Art & Politics
Painting : Brueghel's 'Massacre of the Innocents' (1565-7)
‘Massacre of the Innocents' by Pieter Breughel the Elder is a clearly political work, but of a different kind. At the time he painted it his country Flanders was occupied by and under the oppressive rule of the Spanish empire.
The painting is of a Biblical story, except that : The scene in the painting is not set in the middle east but in a village in the Flanders countryside, Herod’s troops are clearly in Spanish uniforms, the Spanish army’s German mercenaries are also present, Christ is not being goaded by Roman soldiers but by Spanish soldiers, and various other elements of the picture are clearly set up to portray an atrocity taking place as part of Flanders’ current oppression by the Spanish.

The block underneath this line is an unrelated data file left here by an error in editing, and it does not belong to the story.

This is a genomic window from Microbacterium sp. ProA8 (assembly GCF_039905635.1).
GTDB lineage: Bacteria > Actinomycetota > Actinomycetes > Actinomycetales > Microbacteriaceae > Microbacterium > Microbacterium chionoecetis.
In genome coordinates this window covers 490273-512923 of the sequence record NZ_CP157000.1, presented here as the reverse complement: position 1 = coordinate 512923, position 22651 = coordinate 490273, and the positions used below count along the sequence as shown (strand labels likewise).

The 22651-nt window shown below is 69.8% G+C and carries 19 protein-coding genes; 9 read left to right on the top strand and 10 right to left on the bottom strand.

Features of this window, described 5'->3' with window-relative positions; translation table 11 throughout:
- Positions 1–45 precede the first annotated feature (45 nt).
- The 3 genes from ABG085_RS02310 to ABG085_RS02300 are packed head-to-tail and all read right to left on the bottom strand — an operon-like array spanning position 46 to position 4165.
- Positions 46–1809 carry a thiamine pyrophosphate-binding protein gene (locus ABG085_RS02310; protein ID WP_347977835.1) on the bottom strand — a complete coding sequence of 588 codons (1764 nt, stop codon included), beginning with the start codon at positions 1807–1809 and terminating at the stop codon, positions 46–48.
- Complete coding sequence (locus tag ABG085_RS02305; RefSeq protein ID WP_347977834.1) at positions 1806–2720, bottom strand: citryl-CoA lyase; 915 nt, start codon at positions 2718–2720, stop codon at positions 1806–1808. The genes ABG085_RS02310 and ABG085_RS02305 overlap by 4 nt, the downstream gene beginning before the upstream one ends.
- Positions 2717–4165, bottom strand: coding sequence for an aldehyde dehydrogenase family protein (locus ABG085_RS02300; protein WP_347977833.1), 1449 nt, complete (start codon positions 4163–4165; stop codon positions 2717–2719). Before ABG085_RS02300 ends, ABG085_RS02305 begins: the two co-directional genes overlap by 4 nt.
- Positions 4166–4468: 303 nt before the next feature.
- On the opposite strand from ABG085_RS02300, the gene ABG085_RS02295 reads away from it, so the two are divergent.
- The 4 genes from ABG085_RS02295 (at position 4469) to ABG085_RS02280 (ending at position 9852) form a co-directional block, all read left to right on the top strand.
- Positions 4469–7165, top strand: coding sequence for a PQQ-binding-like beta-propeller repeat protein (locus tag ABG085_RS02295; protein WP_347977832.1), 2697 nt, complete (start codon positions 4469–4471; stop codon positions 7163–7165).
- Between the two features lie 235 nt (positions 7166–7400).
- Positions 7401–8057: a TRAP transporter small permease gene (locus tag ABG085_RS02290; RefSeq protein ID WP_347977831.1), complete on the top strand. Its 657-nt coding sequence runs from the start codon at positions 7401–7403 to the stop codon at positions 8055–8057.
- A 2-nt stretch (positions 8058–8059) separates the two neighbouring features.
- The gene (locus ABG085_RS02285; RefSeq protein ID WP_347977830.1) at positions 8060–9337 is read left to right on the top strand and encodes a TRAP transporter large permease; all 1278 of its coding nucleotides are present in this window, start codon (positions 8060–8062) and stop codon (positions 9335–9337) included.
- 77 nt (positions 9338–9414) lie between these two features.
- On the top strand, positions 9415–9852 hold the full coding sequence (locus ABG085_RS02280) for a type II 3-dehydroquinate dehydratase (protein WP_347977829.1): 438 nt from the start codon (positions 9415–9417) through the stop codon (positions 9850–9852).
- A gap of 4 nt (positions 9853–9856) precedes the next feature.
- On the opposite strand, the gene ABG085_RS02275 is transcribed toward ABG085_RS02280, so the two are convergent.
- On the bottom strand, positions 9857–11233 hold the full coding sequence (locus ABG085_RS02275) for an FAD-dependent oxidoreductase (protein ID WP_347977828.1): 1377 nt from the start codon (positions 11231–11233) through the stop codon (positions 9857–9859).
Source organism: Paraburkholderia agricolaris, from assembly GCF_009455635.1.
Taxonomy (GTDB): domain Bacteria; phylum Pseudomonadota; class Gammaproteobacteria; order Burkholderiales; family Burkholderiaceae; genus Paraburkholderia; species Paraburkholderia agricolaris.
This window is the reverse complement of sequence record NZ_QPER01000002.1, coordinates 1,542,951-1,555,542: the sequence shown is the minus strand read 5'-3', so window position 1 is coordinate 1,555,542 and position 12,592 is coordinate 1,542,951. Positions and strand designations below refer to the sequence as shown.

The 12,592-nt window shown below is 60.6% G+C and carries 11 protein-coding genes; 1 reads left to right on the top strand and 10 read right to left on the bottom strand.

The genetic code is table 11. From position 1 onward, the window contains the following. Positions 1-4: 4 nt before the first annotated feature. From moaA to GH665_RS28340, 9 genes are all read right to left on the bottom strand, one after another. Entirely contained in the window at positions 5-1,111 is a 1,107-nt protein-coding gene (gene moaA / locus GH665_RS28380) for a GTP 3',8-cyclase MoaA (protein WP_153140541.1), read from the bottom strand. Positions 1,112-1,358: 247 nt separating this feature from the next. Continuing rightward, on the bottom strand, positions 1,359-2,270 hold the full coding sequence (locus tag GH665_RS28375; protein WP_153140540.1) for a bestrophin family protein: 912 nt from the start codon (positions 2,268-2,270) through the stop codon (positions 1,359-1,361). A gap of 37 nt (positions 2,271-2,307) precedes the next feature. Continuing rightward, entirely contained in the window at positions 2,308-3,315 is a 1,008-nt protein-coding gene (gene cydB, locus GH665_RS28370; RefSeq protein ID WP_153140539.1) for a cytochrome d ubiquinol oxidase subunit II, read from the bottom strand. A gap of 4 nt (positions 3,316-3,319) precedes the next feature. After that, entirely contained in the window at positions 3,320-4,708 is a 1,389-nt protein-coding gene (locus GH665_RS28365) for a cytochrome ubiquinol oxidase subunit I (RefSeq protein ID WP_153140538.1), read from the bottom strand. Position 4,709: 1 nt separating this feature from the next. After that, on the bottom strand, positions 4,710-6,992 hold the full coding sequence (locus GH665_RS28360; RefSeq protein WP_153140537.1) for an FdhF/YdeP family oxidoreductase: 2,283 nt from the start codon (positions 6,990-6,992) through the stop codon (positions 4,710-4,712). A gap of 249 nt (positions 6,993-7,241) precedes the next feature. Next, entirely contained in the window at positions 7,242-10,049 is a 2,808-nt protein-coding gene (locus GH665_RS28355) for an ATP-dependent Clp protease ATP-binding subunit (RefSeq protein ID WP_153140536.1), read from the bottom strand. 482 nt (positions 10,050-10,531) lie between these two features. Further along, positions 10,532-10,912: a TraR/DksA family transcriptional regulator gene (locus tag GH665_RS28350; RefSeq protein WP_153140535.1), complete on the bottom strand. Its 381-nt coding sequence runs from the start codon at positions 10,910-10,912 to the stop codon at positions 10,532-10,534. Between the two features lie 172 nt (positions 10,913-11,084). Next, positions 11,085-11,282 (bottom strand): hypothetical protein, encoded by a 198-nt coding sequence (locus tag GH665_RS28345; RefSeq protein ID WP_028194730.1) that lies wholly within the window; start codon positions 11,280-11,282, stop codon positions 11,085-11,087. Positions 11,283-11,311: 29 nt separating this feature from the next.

The troops were in this village to obliterate it, under the orders of King Philip II of Spain. The inhabitants of the village (as Protestants) would already have been declared heretics and automatically sentenced to death.
Today, Brueghel is often discussed as a simple ‘peasant painter’. Prints of his work are sold around the world in millions, as greetings cards and domestic wall posters. Most people are aware of his rural scenes, with lots of characters and events taking place in them but his work is far from simple. Almost all his paintings are full of symbolism, metaphor and commentary at a deeper level. They are not superficial. Around the time of his death in 1569 his home was occupied by Spanish troops so he ordered that all his satirical cartoons should be destroyed, to protect his friends and family.